NCERT Solutions for Class 8 History Chapter 3

NCERT Solutions for Class 8 History Chapter 3 Ruling the Countryside (ग्रामीण क्षेत्र पर शासन चलाना) Part – 1 to Study online or download in PDF form free along with NCERT Solutions for other subjects also.


NCERT Solutions for Class 8 History Chapter 3

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Ruling the Countryside: Question Answers




8 History Chapter 3 Ruling the Countryside Solutions

NCERT Solutions for Class 8 History Chapter 3 Ruling the Countryside
NCERT Solutions for Class 8 History Chapter 3 in English Medium




NCERT Solutions for Class 8 History Chapter 3 PDF

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Main Points on Chapter 3
The Company Becomes the Diwan
  • On 12 August 1765, the Mughal emperor appointed the East India Company as the Diwan of Bengal. The actual event most probably took place in Robert Clive’s tent, with a few Englishmen and Indians as witnesses. The grant of Diwani was an event in British imagination.
  • As Diwan, the Company became the chief financial administrator of the territory under its control. Now it had to think of administering the land and organising its revenue resources. A trading company had also to ensure that it could buy the products it needed and sell what it wanted.




Revenue for the Company

The Company had become the Diwan, but it still saw itself primarily as a trader. The effort was to increase the revenue as much as it could and buy fine cotton and silk cloth as cheaply as possible. Before 1865, the Company had purchased goods in India by importing gold and silver from Britain. Now the revenue collected in Bengal could finance the purchase of goods for export. Soon it was clear that the Bengal economy was facing a deep crisis. Peasants were unable to pay the dues that were being demanded from them. Artisanal production was in decline and agricultural cultivation showed signs of collapse. Then in 1770 a terrible famine killed ten million people in Bengal.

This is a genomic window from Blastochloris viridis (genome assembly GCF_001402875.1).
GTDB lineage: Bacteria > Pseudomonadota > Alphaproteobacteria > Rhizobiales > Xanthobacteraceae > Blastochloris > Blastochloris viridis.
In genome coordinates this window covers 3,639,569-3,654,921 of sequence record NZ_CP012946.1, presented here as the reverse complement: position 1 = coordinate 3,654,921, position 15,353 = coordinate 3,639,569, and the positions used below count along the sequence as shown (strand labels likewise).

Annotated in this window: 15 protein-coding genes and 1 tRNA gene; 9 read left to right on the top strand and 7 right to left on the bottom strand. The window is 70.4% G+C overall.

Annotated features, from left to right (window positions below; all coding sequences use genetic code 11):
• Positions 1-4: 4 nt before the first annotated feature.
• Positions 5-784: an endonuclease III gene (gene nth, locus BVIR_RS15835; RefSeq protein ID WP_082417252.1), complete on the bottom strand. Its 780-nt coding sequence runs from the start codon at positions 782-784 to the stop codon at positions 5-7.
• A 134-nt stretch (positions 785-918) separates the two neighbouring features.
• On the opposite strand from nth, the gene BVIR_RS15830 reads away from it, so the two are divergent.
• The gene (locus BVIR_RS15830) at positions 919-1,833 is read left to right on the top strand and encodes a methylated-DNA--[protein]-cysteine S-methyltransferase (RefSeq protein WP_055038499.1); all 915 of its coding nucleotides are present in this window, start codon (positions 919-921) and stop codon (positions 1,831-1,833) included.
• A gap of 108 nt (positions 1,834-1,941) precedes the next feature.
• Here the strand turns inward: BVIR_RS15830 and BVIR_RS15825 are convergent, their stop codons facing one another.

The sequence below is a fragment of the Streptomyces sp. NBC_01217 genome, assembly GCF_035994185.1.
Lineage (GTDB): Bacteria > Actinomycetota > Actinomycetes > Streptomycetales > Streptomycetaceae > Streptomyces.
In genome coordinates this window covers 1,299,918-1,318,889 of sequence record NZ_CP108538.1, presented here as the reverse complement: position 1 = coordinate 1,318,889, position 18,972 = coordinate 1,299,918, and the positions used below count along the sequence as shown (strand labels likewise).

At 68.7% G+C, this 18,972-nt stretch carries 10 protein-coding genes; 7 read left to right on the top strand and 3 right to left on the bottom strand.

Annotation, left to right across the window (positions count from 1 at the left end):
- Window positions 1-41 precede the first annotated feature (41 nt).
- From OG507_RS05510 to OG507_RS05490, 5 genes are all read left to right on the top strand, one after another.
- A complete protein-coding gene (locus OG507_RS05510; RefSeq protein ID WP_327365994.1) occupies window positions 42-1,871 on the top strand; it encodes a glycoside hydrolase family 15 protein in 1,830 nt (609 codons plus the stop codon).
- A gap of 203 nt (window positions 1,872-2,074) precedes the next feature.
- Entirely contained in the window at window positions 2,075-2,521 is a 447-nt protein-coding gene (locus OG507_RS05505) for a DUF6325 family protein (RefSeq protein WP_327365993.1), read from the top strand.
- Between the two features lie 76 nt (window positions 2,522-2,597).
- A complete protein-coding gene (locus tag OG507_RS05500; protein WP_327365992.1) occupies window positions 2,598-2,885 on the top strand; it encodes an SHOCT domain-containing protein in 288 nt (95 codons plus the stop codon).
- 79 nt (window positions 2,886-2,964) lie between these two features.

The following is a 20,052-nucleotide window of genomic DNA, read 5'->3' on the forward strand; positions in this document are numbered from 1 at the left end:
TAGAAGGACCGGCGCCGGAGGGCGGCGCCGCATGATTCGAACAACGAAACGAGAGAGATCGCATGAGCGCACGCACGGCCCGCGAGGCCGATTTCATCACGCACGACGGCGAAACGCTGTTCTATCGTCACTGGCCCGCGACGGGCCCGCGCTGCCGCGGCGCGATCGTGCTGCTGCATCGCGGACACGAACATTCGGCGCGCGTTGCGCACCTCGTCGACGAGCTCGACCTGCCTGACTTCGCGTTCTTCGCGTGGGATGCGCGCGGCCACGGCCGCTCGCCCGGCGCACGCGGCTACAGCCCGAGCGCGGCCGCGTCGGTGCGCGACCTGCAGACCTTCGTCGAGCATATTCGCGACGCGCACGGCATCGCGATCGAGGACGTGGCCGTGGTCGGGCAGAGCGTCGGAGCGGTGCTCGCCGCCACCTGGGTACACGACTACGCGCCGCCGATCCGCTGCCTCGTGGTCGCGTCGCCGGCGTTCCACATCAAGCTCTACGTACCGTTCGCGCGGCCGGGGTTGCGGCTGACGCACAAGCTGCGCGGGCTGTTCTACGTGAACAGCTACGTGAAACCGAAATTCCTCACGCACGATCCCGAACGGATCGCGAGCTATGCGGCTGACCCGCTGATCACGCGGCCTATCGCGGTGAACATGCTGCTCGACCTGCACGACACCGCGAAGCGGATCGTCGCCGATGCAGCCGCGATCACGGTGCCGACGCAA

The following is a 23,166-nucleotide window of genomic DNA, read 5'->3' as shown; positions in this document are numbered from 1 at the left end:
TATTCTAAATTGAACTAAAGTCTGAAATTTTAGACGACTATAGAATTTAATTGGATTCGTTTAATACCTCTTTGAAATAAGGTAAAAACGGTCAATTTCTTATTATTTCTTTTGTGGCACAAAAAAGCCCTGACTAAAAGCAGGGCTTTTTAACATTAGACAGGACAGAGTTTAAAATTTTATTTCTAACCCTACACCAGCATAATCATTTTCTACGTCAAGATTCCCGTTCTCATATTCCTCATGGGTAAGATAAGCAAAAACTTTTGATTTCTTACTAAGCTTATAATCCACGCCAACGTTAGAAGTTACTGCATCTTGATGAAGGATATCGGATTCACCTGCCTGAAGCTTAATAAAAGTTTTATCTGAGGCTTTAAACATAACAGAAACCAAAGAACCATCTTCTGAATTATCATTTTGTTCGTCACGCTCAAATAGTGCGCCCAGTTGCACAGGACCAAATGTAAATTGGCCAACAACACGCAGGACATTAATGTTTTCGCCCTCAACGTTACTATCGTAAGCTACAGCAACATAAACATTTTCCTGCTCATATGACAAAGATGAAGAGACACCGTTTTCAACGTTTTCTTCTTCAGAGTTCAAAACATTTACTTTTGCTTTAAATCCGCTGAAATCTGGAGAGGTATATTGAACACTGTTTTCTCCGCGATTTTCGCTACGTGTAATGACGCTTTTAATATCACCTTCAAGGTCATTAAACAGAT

The need to improve agriculture

Most Company officials began to feel that investment in land had to be encouraged and agriculture had to be improved. After two decades of debate on the question, the Company finally introduced the Permanent Settlement in 1793. By the terms of the settlement, the rajas and taluqdars were recognised as zamindars. They were asked to collect rent from the peasants and pay revenue to the Company. It was felt that this would ensure a regular flow of revenue into the Company’s coffers and at the same time encourage the zamindars to invest in improving the land. Since the revenue demand of the state would not be increased, the zamindar would benefit from increased production from the land.